He believes there is no good age — or time — for a parent to open a credit card for their kids.
"When should kids get a credit card? Never," O'Leary tells CNBC Make It.
While some parents may make the case that getting a credit card could help their kids build credit and get a better credit score for the future if used responsibly, O'Leary has a better idea.
"[Kids] should get debit cards instead so they learn that you shouldn't spend on credit," he says.
"The fact is, the interest rates on credit cards are astronomical," O'Leary previously said. Paying so much interest "is crazy."
To teach his kids about money, O'Leary says he opened saving accounts for his children before they were 10 years old.
"I wanted them to see how money accrues interest," he says. "And it's a great thing to do because it helps them get into the concept of saving and investing and thinking long term."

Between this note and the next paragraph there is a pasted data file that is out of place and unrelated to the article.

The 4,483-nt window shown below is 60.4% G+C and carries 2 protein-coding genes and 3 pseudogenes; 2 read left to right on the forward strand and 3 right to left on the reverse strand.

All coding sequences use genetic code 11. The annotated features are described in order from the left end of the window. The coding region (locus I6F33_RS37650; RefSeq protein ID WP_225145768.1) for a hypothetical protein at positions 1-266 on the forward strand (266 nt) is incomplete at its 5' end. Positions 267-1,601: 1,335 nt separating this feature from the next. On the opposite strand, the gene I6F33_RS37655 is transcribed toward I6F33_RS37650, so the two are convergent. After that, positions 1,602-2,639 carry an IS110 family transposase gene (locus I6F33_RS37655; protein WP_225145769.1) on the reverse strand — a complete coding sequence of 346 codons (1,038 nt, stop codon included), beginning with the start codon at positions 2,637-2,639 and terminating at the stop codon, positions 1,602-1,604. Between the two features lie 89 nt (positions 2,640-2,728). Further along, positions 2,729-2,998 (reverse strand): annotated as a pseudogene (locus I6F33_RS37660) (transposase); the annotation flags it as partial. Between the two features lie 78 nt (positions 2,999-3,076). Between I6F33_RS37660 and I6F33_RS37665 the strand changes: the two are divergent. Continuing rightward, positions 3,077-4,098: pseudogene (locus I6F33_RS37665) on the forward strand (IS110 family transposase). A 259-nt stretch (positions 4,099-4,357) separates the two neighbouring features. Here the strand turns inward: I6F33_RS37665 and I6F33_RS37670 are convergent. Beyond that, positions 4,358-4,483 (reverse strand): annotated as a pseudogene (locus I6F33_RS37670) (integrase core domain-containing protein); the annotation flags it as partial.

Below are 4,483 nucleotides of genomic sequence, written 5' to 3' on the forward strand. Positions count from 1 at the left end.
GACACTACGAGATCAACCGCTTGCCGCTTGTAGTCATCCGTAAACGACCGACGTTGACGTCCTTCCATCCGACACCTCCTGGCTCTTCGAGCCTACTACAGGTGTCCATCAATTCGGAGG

According to a 2017 T. Rowe Price survey, 44% of parents are extremely reluctant to discuss money with their kids. But O'Leary says he thinks parents should start teaching the basics as soon as their kids hit kindergarten.
"I think kids should be taught at the age of five onward where money comes from," O'Leary told CNBC Make It last year. "We do a very poor job in North America telling kids about finance. We teach them sex education, geography, math, reading, all kinds of learning skills, but we don't tell them about debt. No wonder they get into trouble as soon as they get a credit card."
His advice is that families should have money talks as part of their daily dinner table conversations.
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